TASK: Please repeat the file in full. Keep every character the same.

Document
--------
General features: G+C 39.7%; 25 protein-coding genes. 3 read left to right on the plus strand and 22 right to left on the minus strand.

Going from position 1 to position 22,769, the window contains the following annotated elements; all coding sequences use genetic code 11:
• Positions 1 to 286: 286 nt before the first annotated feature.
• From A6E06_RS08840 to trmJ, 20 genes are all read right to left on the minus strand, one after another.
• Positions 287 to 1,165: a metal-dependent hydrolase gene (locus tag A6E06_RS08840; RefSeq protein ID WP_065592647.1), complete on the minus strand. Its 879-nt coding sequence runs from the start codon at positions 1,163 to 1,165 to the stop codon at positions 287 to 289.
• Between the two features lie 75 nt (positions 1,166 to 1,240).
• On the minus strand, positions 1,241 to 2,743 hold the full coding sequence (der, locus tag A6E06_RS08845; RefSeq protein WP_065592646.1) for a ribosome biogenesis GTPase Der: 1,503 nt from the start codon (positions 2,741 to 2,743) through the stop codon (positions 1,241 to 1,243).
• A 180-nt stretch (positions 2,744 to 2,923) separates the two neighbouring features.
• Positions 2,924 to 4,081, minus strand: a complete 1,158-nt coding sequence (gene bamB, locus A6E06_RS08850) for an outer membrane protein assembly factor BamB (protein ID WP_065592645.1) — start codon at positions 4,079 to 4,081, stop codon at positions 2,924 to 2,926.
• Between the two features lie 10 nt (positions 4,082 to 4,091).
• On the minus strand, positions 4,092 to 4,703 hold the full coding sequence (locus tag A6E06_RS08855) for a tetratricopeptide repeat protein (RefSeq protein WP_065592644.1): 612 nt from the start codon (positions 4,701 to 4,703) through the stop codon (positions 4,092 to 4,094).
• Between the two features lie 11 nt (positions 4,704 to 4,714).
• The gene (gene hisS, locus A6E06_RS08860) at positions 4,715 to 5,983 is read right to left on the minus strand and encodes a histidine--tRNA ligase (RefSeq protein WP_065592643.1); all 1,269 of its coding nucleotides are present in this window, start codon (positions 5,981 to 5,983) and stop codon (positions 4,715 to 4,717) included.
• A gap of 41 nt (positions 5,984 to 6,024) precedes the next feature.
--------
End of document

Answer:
General features: G+C 39.7%; 25 protein-coding genes. 3 read left to right on the plus strand and 22 right to left on the minus strand.

Going from position 1 to position 22,769, the window contains the following annotated elements; all coding sequences use genetic code 11:
• Positions 1 to 286: 286 nt before the first annotated feature.
• From A6E06_RS08840 to trmJ, 20 genes are all read right to left on the minus strand, one after another.
• Positions 287 to 1,165: a metal-dependent hydrolase gene (locus tag A6E06_RS08840; RefSeq protein ID WP_065592647.1), complete on the minus strand. Its 879-nt coding sequence runs from the start codon at positions 1,163 to 1,165 to the stop codon at positions 287 to 289.
• Between the two features lie 75 nt (positions 1,166 to 1,240).
• On the minus strand, positions 1,241 to 2,743 hold the full coding sequence (der, locus tag A6E06_RS08845; RefSeq protein WP_065592646.1) for a ribosome biogenesis GTPase Der: 1,503 nt from the start codon (positions 2,741 to 2,743) through the stop codon (positions 1,241 to 1,243).
• A 180-nt stretch (positions 2,744 to 2,923) separates the two neighbouring features.
• Positions 2,924 to 4,081, minus strand: a complete 1,158-nt coding sequence (gene bamB, locus A6E06_RS08850) for an outer membrane protein assembly factor BamB (protein ID WP_065592645.1) — start codon at positions 4,079 to 4,081, stop codon at positions 2,924 to 2,926.
• Between the two features lie 10 nt (positions 4,082 to 4,091).
• On the minus strand, positions 4,092 to 4,703 hold the full coding sequence (locus tag A6E06_RS08855) for a tetratricopeptide repeat protein (RefSeq protein WP_065592644.1): 612 nt from the start codon (positions 4,701 to 4,703) through the stop codon (positions 4,092 to 4,094).
• Between the two features lie 11 nt (positions 4,704 to 4,714).
• The gene (gene hisS, locus A6E06_RS08860) at positions 4,715 to 5,983 is read right to left on the minus strand and encodes a histidine--tRNA ligase (RefSeq protein WP_065592643.1); all 1,269 of its coding nucleotides are present in this window, start codon (positions 5,981 to 5,983) and stop codon (positions 4,715 to 4,717) included.
• A gap of 41 nt (positions 5,984 to 6,024) precedes the next feature.